Here's a selection of noteworthy environmental links folks have recently Dugg
— A man has fallen into frigid Antarctic waters from a Japanese whaling ship, prompting a halt to hunting while its crew looks for his body. Despite the difficulty of such a search, the whalers are refusing help from Sea Shepherd, the anti-whaling activist group that's been famously harassing them, and have even accused the group of interfering with their search. Sea Shepherd is helping anyway, but will soon need to return to shore and refuel. (For more on Sea Shepherd and the whalers, see today's Morning Briefing
— Brazil's Amazonian troop presence will grow from 17,000 to 30,000 over the next nine years, ostensibly to protect tribal reservations and the border region. But EcoWorldly's Levi Novey suspects the buildup is more about displaying the country's military might than it is about conservation. (For more on unorthodox rainforest protection in Brazil, see today's Morning Briefing
— Does your neighbor's house smell like cat urine or ether? Notice a ring of dead trees around the house, or neon-stained coffee filters in the trash? If so, your neighbor might be making meth, which creates three to six pounds of toxic waste for every pound of the drug (and, you know, ruins lives). Not only are the houses containing meth labs often rendered unlivable, but the pollution can contaminate nearby water and soil. Planet Green offers tips for spotting and reporting meth labs.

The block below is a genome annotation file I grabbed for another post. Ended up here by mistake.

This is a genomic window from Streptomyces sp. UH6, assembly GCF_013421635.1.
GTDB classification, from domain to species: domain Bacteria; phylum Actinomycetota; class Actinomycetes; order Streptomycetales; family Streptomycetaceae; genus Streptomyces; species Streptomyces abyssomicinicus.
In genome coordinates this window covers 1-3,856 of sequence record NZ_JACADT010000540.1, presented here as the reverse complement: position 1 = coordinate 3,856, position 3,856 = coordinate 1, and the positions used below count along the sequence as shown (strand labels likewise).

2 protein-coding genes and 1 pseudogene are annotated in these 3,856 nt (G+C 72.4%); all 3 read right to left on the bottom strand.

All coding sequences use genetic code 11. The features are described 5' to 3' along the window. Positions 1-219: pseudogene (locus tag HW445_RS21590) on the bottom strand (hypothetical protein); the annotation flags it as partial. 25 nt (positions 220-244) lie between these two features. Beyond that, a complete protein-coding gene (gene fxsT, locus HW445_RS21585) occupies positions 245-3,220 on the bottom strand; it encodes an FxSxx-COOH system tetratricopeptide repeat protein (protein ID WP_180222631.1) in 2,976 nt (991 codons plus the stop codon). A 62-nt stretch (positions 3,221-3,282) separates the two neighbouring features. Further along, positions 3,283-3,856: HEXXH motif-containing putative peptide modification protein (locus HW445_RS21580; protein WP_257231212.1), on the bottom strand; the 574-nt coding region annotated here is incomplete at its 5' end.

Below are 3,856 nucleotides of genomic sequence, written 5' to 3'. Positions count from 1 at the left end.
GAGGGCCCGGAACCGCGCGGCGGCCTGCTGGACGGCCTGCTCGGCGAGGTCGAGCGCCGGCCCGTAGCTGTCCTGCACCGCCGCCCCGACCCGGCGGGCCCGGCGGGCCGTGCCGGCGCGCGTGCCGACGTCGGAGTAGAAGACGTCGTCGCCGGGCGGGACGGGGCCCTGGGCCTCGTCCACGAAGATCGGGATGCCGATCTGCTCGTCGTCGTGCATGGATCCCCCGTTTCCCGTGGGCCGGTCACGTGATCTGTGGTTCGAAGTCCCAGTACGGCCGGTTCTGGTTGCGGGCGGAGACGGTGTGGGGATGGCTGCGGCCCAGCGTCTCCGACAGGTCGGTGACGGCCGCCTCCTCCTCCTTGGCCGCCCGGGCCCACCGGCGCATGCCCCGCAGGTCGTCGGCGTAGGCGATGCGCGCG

— From the Gulf Coast to Darfur to the Great Barrier Reef, Scientific American lists 10 hot spots already seeing the effects of climate change.
— A Flickr user caught this clean shot of a submerged, exhaling polar bear.